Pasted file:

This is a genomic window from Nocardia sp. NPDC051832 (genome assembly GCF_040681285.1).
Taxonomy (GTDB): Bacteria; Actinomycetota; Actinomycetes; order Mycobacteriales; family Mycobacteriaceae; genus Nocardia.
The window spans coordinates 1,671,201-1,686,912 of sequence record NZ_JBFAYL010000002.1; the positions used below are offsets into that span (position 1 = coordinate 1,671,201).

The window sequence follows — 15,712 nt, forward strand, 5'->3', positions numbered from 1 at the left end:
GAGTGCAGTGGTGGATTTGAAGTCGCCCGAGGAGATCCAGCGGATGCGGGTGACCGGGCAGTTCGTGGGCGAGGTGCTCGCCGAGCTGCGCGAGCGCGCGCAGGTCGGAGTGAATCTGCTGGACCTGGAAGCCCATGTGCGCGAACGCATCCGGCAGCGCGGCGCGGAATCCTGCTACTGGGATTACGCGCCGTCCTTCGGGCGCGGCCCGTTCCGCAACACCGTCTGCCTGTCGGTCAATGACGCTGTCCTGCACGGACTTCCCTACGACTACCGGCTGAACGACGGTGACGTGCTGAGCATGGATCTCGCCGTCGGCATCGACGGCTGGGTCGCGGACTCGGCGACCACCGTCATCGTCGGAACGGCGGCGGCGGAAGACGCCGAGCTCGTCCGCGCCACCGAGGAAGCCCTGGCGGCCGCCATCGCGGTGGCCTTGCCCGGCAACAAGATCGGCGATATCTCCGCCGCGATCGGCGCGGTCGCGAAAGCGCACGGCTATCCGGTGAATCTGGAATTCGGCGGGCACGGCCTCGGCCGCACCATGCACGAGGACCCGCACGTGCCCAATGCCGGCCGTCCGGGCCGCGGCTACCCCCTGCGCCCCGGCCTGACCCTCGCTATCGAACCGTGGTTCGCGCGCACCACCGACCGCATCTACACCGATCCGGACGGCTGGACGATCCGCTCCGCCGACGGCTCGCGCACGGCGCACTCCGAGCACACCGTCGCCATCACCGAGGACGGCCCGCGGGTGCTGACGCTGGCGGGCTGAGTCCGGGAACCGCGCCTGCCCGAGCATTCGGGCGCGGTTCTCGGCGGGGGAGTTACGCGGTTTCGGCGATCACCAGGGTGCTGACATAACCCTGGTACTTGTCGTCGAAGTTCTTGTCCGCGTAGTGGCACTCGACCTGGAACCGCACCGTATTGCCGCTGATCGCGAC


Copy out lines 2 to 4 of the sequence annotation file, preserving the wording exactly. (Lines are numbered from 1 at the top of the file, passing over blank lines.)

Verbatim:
Taxonomy (GTDB): Bacteria; Actinomycetota; Actinomycetes; order Mycobacteriales; family Mycobacteriaceae; genus Nocardia.
The window spans coordinates 1,671,201-1,686,912 of sequence record NZ_JBFAYL010000002.1; the positions used below are offsets into that span (position 1 = coordinate 1,671,201).

The window sequence follows — 15,712 nt, forward strand, 5'->3', positions numbered from 1 at the left end: